MotivationDeveloping a robust and performant data analysis workflow that integrates all necessary components whilst still being able to scale over multiple compute nodes is a challenging task. We introduce a generic method based on the microservice architecture, where software tools are encapsulated as Docker containers that can be connected into scientific workflows and executed using the Kubernetes container orchestrator.ResultsWe developed a virtual research environment which facilitates rapid integration of new tools and developing scalable and interoperable workflows for performing metabolomics data analysis. The environment can be launched on-demand on cloud resources and desktop computers. IT-expertise requirements on the user side are kept to a minimum, and workflows can be re-used effortlessly by any novice user. We validate our method in the field of metabolomics on two mass spectrometry, one nuclear magnetic resonance spectroscopy and one fluxomics study. We showed that the method scales dynamically with increasing availability of computational resources. We demonstrated that the method facilitates interoperability using integration of the major software suites resulting in a turn-key workflow encompassing all steps for mass-spectrometry-based metabolomics including preprocessing, statistics, and identification. Microservices is a generic methodology that can serve any scientific discipline and opens up for new types of large-scale integrative science.Availability and ImplementationThe PhenoMeNal consortium maintains a web portal (https://portal.phenomenal-h2020.eu) providing a GUI for launching the virtual research environment. The GitHub repository https://github.com/phnmnl/ hosts the source code of all projects.

Matern, A.; Böttcher, C.; Eschen-Lippold, L.; Westermann, B.; Smolka, U.; Döll, S.; Trempel, F.; Aryal, B.; Scheel, D.; Geisler, M.; Rosahl, S. A substrate of the ABC transporter PEN3 stimulates bacterial flagellin (flg22)-induced callose deposition in Arabidopsis thaliana J Biol Chem 294, 6857-6870, (2019) DOI: 10.1074/jbc.RA119.007676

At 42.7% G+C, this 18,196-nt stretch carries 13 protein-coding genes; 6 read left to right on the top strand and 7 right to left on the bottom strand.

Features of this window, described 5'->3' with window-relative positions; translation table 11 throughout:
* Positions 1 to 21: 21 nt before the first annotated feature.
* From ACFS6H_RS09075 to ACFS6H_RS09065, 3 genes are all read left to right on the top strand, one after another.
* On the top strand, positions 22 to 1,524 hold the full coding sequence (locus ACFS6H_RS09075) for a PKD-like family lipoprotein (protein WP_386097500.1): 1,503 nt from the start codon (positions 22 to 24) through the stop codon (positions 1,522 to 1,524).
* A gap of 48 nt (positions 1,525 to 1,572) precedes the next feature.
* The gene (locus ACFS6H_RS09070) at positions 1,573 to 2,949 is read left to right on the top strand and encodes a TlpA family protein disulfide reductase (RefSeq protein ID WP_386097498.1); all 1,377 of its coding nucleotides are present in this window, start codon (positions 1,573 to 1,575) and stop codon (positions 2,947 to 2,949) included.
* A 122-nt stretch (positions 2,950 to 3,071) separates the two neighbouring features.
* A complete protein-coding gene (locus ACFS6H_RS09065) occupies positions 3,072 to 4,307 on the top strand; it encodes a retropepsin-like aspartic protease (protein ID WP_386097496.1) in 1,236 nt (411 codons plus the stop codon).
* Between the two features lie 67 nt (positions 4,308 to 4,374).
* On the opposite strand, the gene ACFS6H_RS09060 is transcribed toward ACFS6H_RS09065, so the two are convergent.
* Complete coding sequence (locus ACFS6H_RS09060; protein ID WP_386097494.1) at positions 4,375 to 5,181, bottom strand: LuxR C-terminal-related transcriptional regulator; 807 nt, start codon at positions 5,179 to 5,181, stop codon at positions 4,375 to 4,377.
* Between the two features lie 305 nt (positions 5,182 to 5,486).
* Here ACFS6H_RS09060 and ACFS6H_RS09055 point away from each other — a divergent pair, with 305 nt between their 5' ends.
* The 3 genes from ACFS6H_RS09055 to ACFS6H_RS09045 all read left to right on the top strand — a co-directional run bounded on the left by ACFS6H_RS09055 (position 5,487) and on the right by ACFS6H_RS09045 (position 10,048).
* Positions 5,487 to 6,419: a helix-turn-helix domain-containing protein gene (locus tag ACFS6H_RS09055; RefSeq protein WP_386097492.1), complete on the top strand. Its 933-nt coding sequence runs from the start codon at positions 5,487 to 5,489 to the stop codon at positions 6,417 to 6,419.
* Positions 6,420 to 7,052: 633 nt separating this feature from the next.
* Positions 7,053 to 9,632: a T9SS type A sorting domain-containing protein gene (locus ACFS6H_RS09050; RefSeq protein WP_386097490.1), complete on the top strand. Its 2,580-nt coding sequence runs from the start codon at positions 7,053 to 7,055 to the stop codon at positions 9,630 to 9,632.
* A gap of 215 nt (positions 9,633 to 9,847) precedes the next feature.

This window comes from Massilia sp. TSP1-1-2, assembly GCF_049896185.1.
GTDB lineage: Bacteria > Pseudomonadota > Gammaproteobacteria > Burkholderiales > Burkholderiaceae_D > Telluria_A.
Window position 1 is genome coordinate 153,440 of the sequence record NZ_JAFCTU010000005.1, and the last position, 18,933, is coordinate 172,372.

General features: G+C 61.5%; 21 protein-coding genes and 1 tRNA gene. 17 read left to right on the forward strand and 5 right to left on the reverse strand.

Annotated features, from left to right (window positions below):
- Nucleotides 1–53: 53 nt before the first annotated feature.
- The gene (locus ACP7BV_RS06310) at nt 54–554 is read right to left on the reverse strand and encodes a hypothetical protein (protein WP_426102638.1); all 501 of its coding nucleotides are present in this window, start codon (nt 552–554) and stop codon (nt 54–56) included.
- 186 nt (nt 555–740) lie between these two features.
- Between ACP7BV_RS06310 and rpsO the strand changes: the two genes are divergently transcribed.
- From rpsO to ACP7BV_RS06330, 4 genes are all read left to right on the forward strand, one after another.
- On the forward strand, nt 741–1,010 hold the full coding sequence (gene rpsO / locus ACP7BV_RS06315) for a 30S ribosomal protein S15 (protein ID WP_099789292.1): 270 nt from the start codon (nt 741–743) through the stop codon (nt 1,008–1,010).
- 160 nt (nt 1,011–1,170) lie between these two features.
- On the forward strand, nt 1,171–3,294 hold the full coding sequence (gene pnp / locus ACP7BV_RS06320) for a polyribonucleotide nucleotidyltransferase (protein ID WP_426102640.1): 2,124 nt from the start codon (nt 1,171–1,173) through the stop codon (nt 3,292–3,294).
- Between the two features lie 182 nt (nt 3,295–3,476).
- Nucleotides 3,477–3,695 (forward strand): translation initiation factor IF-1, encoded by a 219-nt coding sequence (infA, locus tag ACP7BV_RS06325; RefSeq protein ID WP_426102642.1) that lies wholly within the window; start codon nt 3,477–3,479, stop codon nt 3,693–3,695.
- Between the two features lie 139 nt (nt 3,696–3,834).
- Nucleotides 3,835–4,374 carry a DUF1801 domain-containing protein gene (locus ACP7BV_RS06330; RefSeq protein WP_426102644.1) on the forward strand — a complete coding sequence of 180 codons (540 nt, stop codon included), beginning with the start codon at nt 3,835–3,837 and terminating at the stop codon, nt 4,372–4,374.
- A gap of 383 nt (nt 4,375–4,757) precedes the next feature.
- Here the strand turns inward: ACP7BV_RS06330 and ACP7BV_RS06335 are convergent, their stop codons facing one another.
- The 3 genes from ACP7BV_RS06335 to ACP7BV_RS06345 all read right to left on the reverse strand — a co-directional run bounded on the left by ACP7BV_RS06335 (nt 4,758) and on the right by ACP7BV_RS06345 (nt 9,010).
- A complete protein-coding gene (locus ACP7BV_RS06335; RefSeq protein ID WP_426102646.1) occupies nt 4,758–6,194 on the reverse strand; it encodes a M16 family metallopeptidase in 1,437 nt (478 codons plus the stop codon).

Nonhost resistance of Arabidopsis thaliana against Phytophthora infestans, a filamentous eukaryotic microbe and the causal agent of potato late blight, is based on a multilayered defense system. Arabidopsis thaliana controls pathogen entry through the penetration-resistance genes PEN2 and PEN3, encoding an atypical myrosinase and an ABC transporter, respectively, required for synthesis and export of unknown indole compounds. To identify pathogen-elicited leaf surface metabolites and further unravel nonhost resistance in Arabidopsis, we performed untargeted metabolite profiling by incubating a P. infestans zoospore suspension on leaves of WT or pen3 mutant Arabidopsis plants. Among the plant-secreted metabolites, 4-methoxyindol-3-yl-methanol and S-(4-methoxy-indol-3-yl-methyl) cysteine were detected in spore suspensions recollected from WT plants, but at reduced levels from the pen3 mutant plants. In both whole-cell and microsome-based assays, 4-methoxyindol-3-yl-methanol was transported in a PEN3-dependent manner, suggesting that this compound is a PEN3 substrate. The syntheses of both compounds were dependent on functional PEN2 and phytochelatin synthase 1. None of these compounds inhibited mycelial growth of P. infestans in vitro. Of note, exogenous application of 4-methoxyindol-3-yl methanol slightly elevated cytosolic Ca2+ levels and enhanced callose deposition in hydathodes of seedlings treated with a bacterial pathogen-associated molecular pattern (PAMP), flagellin (flg22). Loss of flg22-induced callose deposition in leaves of pen3 seedlings was partially reverted by the addition of 4-methoxyindol-3-yl methanol. In conclusion, we have identified a specific indole compound that is a substrate for PEN3 and contributes to the plant defense response against microbial pathogens.